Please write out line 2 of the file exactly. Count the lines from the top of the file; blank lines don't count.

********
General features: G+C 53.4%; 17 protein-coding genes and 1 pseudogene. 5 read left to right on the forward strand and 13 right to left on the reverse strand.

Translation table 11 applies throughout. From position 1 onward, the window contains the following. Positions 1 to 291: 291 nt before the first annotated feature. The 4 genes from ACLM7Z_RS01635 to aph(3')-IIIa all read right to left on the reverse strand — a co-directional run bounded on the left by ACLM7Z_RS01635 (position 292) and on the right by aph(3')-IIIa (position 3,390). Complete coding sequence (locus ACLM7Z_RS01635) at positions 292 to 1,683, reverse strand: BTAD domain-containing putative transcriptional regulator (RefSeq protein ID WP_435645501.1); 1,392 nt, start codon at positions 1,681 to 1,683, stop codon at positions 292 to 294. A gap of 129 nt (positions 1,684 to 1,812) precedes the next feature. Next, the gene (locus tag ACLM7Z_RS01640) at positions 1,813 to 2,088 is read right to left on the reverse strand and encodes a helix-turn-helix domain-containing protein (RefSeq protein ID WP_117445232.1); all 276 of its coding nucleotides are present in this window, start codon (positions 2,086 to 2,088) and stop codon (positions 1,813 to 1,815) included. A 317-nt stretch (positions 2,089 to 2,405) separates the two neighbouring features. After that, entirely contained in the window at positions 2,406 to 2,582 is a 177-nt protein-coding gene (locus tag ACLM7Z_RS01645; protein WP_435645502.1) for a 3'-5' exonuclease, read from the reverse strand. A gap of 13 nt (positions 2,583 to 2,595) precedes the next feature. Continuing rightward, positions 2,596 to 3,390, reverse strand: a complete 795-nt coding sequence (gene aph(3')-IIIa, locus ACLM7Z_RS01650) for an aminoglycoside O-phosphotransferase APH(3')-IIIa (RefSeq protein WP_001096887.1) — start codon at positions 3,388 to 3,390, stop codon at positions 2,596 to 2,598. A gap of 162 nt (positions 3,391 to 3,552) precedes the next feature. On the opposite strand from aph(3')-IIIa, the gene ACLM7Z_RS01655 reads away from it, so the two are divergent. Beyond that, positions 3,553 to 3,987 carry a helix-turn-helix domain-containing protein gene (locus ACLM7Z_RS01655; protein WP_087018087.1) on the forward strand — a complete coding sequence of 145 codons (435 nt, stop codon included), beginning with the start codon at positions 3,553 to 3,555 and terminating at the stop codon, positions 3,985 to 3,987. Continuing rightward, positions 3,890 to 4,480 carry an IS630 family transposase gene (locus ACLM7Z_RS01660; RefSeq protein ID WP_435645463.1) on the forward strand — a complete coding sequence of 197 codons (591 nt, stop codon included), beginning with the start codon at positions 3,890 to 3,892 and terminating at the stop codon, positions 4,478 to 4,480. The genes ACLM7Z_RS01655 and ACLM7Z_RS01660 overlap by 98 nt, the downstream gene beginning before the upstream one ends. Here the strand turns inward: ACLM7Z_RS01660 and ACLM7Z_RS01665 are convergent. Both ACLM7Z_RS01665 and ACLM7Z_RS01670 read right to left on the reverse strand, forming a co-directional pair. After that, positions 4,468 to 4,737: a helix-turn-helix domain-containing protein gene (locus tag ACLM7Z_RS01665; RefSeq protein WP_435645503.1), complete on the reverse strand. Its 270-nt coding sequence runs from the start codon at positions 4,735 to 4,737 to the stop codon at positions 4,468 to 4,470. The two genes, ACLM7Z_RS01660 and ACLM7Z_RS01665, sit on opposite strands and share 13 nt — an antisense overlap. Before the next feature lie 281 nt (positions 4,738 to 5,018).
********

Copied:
Translation table 11 applies throughout. From position 1 onward, the window contains the following. Positions 1 to 291: 291 nt before the first annotated feature. The 4 genes from ACLM7Z_RS01635 to aph(3')-IIIa all read right to left on the reverse strand — a co-directional run bounded on the left by ACLM7Z_RS01635 (position 292) and on the right by aph(3')-IIIa (position 3,390). Complete coding sequence (locus ACLM7Z_RS01635) at positions 292 to 1,683, reverse strand: BTAD domain-containing putative transcriptional regulator (RefSeq protein ID WP_435645501.1); 1,392 nt, start codon at positions 1,681 to 1,683, stop codon at positions 292 to 294. A gap of 129 nt (positions 1,684 to 1,812) precedes the next feature. Next, the gene (locus tag ACLM7Z_RS01640) at positions 1,813 to 2,088 is read right to left on the reverse strand and encodes a helix-turn-helix domain-containing protein (RefSeq protein ID WP_117445232.1); all 276 of its coding nucleotides are present in this window, start codon (positions 2,086 to 2,088) and stop codon (positions 1,813 to 1,815) included. A 317-nt stretch (positions 2,089 to 2,405) separates the two neighbouring features. After that, entirely contained in the window at positions 2,406 to 2,582 is a 177-nt protein-coding gene (locus tag ACLM7Z_RS01645; protein WP_435645502.1) for a 3'-5' exonuclease, read from the reverse strand. A gap of 13 nt (positions 2,583 to 2,595) precedes the next feature. Continuing rightward, positions 2,596 to 3,390, reverse strand: a complete 795-nt coding sequence (gene aph(3')-IIIa, locus ACLM7Z_RS01650) for an aminoglycoside O-phosphotransferase APH(3')-IIIa (RefSeq protein WP_001096887.1) — start codon at positions 3,388 to 3,390, stop codon at positions 2,596 to 2,598. A gap of 162 nt (positions 3,391 to 3,552) precedes the next feature. On the opposite strand from aph(3')-IIIa, the gene ACLM7Z_RS01655 reads away from it, so the two are divergent. Beyond that, positions 3,553 to 3,987 carry a helix-turn-helix domain-containing protein gene (locus ACLM7Z_RS01655; protein WP_087018087.1) on the forward strand — a complete coding sequence of 145 codons (435 nt, stop codon included), beginning with the start codon at positions 3,553 to 3,555 and terminating at the stop codon, positions 3,985 to 3,987. Continuing rightward, positions 3,890 to 4,480 carry an IS630 family transposase gene (locus ACLM7Z_RS01660; RefSeq protein ID WP_435645463.1) on the forward strand — a complete coding sequence of 197 codons (591 nt, stop codon included), beginning with the start codon at positions 3,890 to 3,892 and terminating at the stop codon, positions 4,478 to 4,480. The genes ACLM7Z_RS01655 and ACLM7Z_RS01660 overlap by 98 nt, the downstream gene beginning before the upstream one ends. Here the strand turns inward: ACLM7Z_RS01660 and ACLM7Z_RS01665 are convergent. Both ACLM7Z_RS01665 and ACLM7Z_RS01670 read right to left on the reverse strand, forming a co-directional pair. After that, positions 4,468 to 4,737: a helix-turn-helix domain-containing protein gene (locus tag ACLM7Z_RS01665; RefSeq protein WP_435645503.1), complete on the reverse strand. Its 270-nt coding sequence runs from the start codon at positions 4,735 to 4,737 to the stop codon at positions 4,468 to 4,470. The two genes, ACLM7Z_RS01660 and ACLM7Z_RS01665, sit on opposite strands and share 13 nt — an antisense overlap. Before the next feature lie 281 nt (positions 4,738 to 5,018).